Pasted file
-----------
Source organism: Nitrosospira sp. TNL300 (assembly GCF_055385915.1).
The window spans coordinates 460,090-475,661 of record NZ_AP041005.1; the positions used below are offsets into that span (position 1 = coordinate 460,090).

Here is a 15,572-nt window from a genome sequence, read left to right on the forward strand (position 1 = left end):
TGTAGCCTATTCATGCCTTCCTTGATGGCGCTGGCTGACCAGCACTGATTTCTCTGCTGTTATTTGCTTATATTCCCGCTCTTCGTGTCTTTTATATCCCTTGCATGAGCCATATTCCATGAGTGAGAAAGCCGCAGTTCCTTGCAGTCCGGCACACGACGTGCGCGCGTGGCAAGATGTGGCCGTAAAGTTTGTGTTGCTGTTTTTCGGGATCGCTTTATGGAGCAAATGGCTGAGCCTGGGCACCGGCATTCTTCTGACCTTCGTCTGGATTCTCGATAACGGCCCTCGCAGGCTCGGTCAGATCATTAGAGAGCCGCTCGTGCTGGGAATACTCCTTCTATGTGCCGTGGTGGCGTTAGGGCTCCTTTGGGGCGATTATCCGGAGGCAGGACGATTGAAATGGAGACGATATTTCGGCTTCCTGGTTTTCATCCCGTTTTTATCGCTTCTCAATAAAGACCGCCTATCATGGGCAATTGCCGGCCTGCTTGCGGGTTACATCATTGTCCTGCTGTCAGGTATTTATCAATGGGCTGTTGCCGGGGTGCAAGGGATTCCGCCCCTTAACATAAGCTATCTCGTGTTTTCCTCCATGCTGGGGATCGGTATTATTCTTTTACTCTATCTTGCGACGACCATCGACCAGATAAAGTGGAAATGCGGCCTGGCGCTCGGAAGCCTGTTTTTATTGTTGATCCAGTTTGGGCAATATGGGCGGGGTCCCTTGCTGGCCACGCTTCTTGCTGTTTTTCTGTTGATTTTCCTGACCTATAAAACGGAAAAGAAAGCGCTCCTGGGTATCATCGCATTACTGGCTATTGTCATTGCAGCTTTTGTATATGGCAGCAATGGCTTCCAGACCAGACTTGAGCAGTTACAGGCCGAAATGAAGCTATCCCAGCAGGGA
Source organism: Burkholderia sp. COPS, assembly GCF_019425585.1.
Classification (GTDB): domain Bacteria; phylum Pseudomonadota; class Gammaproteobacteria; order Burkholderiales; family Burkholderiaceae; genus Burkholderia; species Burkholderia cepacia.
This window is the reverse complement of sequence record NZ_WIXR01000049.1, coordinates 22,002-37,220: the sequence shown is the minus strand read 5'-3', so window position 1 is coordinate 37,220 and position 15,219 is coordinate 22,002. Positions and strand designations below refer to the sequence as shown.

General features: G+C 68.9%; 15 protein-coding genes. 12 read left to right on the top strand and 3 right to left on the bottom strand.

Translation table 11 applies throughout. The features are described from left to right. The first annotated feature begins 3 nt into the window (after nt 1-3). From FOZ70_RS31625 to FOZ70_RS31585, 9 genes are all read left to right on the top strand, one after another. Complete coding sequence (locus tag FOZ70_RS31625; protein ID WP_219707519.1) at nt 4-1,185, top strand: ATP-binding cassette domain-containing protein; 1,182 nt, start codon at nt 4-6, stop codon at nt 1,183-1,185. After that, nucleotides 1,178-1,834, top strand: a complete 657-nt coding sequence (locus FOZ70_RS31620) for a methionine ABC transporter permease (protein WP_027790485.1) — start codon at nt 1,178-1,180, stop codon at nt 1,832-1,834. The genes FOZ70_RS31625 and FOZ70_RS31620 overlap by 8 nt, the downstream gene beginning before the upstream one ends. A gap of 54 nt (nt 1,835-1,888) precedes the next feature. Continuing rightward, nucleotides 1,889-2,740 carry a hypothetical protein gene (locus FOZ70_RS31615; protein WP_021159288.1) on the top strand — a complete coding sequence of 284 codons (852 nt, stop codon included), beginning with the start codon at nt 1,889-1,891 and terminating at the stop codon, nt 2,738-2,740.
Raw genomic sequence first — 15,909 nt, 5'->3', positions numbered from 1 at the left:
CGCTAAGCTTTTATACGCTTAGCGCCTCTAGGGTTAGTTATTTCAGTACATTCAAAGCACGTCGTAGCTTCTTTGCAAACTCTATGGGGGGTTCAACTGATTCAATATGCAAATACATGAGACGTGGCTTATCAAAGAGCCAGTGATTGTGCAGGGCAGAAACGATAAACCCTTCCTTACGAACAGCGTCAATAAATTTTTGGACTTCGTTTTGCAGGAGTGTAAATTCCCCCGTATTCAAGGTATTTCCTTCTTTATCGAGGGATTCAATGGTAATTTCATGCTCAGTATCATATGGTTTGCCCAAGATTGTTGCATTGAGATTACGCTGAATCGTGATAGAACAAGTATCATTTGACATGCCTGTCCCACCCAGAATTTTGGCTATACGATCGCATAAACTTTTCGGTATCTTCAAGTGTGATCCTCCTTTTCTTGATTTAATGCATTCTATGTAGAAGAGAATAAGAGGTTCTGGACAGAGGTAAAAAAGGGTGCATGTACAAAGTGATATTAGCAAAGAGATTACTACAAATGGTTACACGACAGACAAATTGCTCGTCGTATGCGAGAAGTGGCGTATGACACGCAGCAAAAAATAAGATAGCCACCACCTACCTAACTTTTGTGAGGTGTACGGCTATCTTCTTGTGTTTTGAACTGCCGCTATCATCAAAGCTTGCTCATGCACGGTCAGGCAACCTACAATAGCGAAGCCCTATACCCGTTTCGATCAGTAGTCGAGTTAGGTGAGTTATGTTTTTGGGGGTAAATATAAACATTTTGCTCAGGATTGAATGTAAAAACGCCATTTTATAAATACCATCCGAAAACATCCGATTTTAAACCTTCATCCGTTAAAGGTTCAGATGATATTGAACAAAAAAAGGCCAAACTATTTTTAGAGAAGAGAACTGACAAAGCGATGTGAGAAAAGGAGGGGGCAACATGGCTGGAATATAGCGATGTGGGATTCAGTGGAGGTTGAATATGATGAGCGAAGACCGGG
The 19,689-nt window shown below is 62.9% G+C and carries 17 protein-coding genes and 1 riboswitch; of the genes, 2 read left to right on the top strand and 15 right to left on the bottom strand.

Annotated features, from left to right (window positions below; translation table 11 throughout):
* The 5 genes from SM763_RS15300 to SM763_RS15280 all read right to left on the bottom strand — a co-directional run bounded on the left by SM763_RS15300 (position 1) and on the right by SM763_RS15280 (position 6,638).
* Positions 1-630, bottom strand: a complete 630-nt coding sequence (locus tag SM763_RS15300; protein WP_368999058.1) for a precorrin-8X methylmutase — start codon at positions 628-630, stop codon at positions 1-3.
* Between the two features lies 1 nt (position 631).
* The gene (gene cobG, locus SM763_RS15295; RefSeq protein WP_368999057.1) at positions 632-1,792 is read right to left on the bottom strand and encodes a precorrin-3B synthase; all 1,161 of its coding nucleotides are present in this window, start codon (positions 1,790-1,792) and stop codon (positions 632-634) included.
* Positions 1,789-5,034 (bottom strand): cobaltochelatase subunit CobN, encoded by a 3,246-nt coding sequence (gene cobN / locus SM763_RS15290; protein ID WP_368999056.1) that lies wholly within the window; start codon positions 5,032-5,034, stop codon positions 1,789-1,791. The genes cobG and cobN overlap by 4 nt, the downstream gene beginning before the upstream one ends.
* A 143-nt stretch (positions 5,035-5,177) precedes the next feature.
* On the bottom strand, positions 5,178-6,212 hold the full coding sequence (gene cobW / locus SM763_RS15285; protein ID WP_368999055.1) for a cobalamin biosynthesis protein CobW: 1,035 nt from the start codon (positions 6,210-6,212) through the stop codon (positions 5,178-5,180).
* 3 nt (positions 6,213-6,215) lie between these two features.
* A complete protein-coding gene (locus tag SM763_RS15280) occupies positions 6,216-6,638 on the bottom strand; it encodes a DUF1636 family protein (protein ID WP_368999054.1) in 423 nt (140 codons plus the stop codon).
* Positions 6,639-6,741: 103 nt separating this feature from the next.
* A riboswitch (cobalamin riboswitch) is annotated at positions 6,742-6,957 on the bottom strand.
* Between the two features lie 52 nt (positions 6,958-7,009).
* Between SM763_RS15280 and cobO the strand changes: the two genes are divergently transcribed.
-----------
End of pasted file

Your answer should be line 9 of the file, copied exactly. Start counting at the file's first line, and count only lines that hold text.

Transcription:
Translation table 11 applies throughout. The features are described from left to right. The first annotated feature begins 3 nt into the window (after nt 1-3). From FOZ70_RS31625 to FOZ70_RS31585, 9 genes are all read left to right on the top strand, one after another. Complete coding sequence (locus tag FOZ70_RS31625; protein ID WP_219707519.1) at nt 4-1,185, top strand: ATP-binding cassette domain-containing protein; 1,182 nt, start codon at nt 4-6, stop codon at nt 1,183-1,185. After that, nucleotides 1,178-1,834, top strand: a complete 657-nt coding sequence (locus FOZ70_RS31620) for a methionine ABC transporter permease (protein WP_027790485.1) — start codon at nt 1,178-1,180, stop codon at nt 1,832-1,834. The genes FOZ70_RS31625 and FOZ70_RS31620 overlap by 8 nt, the downstream gene beginning before the upstream one ends. A gap of 54 nt (nt 1,835-1,888) precedes the next feature. Continuing rightward, nucleotides 1,889-2,740 carry a hypothetical protein gene (locus FOZ70_RS31615; protein WP_021159288.1) on the top strand — a complete coding sequence of 284 codons (852 nt, stop codon included), beginning with the start codon at nt 1,889-1,891 and terminating at the stop codon, nt 2,738-2,740.